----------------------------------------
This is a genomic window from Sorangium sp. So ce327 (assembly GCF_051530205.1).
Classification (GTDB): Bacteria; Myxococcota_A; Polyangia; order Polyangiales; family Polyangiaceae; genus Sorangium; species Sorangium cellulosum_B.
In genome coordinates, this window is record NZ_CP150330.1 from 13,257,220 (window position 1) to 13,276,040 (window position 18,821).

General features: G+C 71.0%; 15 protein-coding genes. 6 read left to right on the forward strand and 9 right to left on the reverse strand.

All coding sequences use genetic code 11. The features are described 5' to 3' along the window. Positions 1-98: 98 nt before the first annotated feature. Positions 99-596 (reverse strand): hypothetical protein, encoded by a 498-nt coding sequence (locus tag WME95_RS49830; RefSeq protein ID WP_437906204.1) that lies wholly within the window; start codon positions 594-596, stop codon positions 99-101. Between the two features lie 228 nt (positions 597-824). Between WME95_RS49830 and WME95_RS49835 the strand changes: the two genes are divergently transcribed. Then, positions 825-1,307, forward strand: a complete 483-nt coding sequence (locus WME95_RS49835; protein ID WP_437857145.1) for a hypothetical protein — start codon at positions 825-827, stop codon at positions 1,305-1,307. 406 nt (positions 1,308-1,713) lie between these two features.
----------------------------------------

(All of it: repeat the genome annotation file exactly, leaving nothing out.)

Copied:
This is a genomic window from Sorangium sp. So ce327 (assembly GCF_051530205.1).
Classification (GTDB): Bacteria; Myxococcota_A; Polyangia; order Polyangiales; family Polyangiaceae; genus Sorangium; species Sorangium cellulosum_B.
In genome coordinates, this window is record NZ_CP150330.1 from 13,257,220 (window position 1) to 13,276,040 (window position 18,821).

General features: G+C 71.0%; 15 protein-coding genes. 6 read left to right on the forward strand and 9 right to left on the reverse strand.

All coding sequences use genetic code 11. The features are described 5' to 3' along the window. Positions 1-98: 98 nt before the first annotated feature. Positions 99-596 (reverse strand): hypothetical protein, encoded by a 498-nt coding sequence (locus tag WME95_RS49830; RefSeq protein ID WP_437906204.1) that lies wholly within the window; start codon positions 594-596, stop codon positions 99-101. Between the two features lie 228 nt (positions 597-824). Between WME95_RS49830 and WME95_RS49835 the strand changes: the two genes are divergently transcribed. Then, positions 825-1,307, forward strand: a complete 483-nt coding sequence (locus WME95_RS49835; protein ID WP_437857145.1) for a hypothetical protein — start codon at positions 825-827, stop codon at positions 1,305-1,307. 406 nt (positions 1,308-1,713) lie between these two features.